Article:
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Acta Crystallogr D Biol Crystallogr. 1996 May 1;52(Pt 3):435-46.

Structure of human salivary alpha-amylase at 1.6 A resolution: implications for its role in the oral cavity.

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Department of Oral Biology and Dental Research Institute, School of Dental Medicine, State University of New York at Buffalo, BY 14214, USA.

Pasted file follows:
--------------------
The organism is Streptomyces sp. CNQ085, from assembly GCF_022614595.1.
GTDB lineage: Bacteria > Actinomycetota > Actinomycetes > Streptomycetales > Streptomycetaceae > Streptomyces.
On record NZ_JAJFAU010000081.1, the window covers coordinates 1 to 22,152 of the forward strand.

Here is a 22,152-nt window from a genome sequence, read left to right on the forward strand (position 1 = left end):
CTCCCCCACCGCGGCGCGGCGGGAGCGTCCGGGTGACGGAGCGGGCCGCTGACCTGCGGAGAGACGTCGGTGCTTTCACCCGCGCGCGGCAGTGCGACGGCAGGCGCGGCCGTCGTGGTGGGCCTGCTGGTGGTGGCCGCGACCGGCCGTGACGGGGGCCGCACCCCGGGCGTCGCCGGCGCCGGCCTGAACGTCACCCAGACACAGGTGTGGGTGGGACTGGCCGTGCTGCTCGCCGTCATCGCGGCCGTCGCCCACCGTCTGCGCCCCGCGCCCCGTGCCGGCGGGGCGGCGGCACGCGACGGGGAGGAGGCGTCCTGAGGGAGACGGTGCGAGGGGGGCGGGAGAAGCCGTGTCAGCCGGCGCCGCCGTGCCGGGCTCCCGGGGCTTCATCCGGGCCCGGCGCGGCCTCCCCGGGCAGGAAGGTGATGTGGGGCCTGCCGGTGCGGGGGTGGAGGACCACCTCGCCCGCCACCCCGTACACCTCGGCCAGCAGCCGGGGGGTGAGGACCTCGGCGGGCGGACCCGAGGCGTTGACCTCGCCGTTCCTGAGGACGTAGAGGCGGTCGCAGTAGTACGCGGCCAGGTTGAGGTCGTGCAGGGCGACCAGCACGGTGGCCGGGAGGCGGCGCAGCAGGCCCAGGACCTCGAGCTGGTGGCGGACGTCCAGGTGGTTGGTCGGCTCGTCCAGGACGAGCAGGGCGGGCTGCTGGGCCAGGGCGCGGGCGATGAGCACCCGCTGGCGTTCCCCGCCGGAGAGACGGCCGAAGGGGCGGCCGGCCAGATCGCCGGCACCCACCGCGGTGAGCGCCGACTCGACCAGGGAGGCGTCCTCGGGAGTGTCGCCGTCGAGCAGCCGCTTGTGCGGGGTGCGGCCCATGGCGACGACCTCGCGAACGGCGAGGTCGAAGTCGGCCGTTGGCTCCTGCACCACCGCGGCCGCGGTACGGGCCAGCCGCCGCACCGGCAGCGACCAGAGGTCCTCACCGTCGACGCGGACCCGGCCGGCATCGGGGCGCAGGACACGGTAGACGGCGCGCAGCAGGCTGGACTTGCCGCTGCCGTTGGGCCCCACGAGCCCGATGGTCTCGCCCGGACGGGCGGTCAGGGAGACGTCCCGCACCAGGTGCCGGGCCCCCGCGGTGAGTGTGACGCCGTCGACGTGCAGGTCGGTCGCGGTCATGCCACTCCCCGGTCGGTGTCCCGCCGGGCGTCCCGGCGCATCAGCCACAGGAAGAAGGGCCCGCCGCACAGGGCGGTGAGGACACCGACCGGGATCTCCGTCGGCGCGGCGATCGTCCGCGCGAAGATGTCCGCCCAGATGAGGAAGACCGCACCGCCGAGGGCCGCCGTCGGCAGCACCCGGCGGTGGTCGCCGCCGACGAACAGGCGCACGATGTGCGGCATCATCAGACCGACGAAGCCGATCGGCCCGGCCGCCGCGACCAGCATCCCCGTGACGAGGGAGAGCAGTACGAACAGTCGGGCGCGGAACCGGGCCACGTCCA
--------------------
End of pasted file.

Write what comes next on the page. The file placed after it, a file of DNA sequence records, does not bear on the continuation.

Salivary alpha-amylase, a major component of human saliva, plays a role in the initial digestion of starch and may be involved in the colonization of bacteria involved in early dental plaque formation. The three-dimensional atomic structure of salivary amylase has been determined to understand the structure-function relationships of this enzyme. This structure was refined to an R value of 18.4% with 496 amino-acid residues, one calcium ion, one chloride ion and 170 water molecules. Salivary amylase folds into a multidomain structure consisting of three domains, A, B and C. Domain A has a (beta/alpha)(8-) barrel structure, domain B has no definite topology and domain C has a Greek-key barrel structure. The Ca(2+) ion is bound to Asnl00, Arg158, Asp167, His201 and three water molecules. The Cl(-) ion is bound to Arg195, Asn298 and Arg337 and one water molecule. The highly mobile glycine-rich loop 304-310 may act as a gateway for substrate binding and be involved in a 'trap-release' mechanism in the hydrolysis of substrates. Strategic placement of calcium and chloride ions, as well as histidine and tryptophan residues may play a role in differentiating between the glycone and aglycone ends of the polysaccharide substrates. Salivary amylase also possesses a suitable site for binding to enamel surfaces and provides potential sites for the binding of bacterial adhesins.


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